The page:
Nonperturbative QCD corrections are important to many low-energy electroweak observables, for example the muon magnetic moment. However, hadronic corrections also play a significant role at much higher energies due to their impact on the running of standard model parameters, such as the electromagnetic coupling. Currently, these hadronic contributions are accounted for by a combination of experimental measurements and phenomenological modeling but ideally should be calculated from first principles. Recent developments indicate that many of the most important hadronic corrections may be feasibly calculated using lattice QCD methods. To illustrate this, we will examine the lattice computation of the leading-order QCD corrections to the muon magnetic moment, paying particular attention to a recently developed method but also reviewing the results from other calculations. We will then continue with several examples that demonstrate the potential impact of the new approach: the leading-order corrections to the electron and tau magnetic moments, the running of the electromagnetic coupling, and a class of the next-to-leading-order corrections for the muon magnetic moment. Along the way, we will mention applications to the Adler function, the determination of the strong coupling constant and QCD corrections to muonic-hydrogen.

  6. Prospect for UV observations from the Moon

    E-Print Network [OSTI]

    Safonova, Margarita; Mohan, Rekhesh; Sreejith, A G; Murthy, Jayant; Brosch, Noah; Kappelmann, Norbert; Sharma, Arpit; Narayan, Rahul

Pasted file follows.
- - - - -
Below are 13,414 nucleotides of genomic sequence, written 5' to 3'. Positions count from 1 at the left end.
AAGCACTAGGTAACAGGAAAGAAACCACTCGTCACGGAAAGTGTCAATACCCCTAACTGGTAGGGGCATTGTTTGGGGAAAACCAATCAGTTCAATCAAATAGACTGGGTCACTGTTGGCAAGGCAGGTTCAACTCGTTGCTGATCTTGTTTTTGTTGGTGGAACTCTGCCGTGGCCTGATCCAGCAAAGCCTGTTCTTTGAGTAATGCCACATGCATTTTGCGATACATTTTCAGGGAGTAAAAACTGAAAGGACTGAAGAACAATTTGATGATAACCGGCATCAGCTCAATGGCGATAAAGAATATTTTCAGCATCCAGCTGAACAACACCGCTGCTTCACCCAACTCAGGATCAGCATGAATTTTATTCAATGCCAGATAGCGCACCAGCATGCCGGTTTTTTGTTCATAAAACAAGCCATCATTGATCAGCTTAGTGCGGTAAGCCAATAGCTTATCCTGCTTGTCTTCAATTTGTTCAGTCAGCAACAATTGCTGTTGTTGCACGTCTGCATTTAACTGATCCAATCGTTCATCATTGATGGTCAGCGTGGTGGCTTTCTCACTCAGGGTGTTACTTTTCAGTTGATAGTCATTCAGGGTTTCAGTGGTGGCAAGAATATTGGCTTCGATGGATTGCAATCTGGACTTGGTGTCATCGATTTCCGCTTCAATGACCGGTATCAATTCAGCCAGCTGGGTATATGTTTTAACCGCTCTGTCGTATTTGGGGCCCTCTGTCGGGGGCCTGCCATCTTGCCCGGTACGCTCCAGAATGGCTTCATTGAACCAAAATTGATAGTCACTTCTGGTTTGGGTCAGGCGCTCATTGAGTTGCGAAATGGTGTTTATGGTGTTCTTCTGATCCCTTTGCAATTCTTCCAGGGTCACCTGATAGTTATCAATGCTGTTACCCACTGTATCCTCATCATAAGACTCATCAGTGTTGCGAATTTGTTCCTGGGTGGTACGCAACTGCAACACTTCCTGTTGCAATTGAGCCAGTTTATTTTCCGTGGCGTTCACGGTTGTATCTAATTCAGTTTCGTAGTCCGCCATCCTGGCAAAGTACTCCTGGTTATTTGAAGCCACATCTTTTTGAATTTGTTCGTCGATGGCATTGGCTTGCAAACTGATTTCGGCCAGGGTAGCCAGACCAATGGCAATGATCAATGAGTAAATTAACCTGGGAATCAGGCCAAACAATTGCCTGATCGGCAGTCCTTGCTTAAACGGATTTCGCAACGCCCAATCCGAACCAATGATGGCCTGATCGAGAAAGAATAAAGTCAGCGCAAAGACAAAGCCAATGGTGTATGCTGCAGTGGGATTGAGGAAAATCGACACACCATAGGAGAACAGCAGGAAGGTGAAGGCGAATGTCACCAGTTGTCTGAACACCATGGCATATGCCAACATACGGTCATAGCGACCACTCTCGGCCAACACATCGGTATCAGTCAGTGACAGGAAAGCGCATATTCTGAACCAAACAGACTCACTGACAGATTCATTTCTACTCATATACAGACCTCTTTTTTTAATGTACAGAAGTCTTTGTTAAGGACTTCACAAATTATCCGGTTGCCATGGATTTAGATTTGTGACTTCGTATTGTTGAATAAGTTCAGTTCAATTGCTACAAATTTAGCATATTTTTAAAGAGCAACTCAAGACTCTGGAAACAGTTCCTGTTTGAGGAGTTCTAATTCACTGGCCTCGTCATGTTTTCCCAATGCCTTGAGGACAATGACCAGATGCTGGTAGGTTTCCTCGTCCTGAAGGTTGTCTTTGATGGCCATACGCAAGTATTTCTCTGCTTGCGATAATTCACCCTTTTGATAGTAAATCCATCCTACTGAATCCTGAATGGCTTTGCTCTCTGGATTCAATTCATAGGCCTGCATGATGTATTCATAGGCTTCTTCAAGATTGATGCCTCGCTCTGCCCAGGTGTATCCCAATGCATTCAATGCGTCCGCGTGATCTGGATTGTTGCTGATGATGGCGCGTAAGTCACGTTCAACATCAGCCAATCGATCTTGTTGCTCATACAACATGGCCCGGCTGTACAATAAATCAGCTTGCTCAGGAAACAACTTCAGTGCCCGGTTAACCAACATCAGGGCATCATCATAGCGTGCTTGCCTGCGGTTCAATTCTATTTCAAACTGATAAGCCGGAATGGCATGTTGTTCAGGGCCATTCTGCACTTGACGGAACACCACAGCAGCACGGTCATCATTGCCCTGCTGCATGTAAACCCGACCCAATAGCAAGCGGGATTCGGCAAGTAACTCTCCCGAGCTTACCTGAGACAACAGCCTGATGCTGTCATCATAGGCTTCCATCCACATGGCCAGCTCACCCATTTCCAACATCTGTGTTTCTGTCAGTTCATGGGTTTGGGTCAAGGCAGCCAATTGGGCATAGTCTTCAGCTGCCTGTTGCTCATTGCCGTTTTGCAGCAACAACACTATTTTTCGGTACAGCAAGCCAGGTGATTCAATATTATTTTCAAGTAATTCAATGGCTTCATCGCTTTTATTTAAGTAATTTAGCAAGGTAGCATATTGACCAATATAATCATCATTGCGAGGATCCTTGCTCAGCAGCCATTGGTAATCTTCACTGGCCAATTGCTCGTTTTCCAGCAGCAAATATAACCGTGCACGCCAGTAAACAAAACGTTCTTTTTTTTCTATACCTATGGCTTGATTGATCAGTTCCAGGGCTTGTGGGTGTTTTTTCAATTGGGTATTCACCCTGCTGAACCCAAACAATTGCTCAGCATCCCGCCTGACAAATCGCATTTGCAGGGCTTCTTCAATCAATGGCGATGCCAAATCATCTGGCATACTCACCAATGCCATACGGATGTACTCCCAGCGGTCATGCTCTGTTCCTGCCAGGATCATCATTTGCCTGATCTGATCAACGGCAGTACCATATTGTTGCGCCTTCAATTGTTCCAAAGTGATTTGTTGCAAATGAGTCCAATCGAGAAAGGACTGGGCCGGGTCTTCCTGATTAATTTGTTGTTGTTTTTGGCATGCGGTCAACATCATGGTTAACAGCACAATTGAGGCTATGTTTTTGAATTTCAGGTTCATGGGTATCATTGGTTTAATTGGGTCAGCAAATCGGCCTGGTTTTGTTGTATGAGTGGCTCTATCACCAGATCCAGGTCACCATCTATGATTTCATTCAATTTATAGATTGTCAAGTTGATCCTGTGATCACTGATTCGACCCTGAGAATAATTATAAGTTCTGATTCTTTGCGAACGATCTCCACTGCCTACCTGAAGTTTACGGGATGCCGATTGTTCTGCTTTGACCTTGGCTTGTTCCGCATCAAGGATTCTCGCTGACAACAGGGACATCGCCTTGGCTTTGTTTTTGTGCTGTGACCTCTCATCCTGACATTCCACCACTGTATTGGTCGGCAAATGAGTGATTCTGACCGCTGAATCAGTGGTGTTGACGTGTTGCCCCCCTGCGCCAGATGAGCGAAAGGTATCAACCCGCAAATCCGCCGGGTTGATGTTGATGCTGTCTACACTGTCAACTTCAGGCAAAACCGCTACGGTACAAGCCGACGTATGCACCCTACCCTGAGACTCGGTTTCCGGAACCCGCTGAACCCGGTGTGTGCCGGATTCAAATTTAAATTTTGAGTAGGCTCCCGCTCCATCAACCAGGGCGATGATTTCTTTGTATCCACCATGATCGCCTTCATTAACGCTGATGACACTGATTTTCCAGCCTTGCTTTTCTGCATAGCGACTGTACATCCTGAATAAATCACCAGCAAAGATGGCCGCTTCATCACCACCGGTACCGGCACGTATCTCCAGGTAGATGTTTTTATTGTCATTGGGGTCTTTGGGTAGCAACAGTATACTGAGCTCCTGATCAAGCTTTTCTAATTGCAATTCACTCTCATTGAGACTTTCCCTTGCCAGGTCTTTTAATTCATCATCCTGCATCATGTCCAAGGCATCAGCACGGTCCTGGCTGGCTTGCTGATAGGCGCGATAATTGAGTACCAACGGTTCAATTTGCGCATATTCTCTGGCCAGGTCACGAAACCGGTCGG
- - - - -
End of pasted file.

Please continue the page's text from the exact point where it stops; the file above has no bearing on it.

2014-01-01T23:59:59.000Z

    Space astronomy in the last 40 years has largely been done from spacecraft in low Earth orbit (LEO) for which the technology is proven and delivery mechanisms are readily available. However, new opportunities are arising with the surge in commercial aerospace missions. We describe here one such possibility: deploying a small instrument on the Moon. This can be accomplished by flying onboard the Indian entry to the Google Lunar X PRIZE competition, Team Indus mission, which is expected to deliver a nearly 30 kgs of payloads to the Moon, with a rover as its primary payload. We propose to mount a wide-field far-UV (130--180 nm) imaging telescope as a payload on the Team Indus lander. Our baseline operation is a fixed zenith pointing but with the option of a mechanism to allow observations of different attitudes. Pointing towards intermediate ecliptic latitude (50 deg or above) ensures that the Sun is at least 40 deg off the line of sight at all times. In this position, the telescope can cover higher galactic lat...

  7. Optical monitor for observing turbulent flow

    DOE Patents [OSTI]

    Albrecht, Georg F. (Livermore, CA); Moore, Thomas R. (Rochester, NY)

    1992-01-01T23:59:59.000Z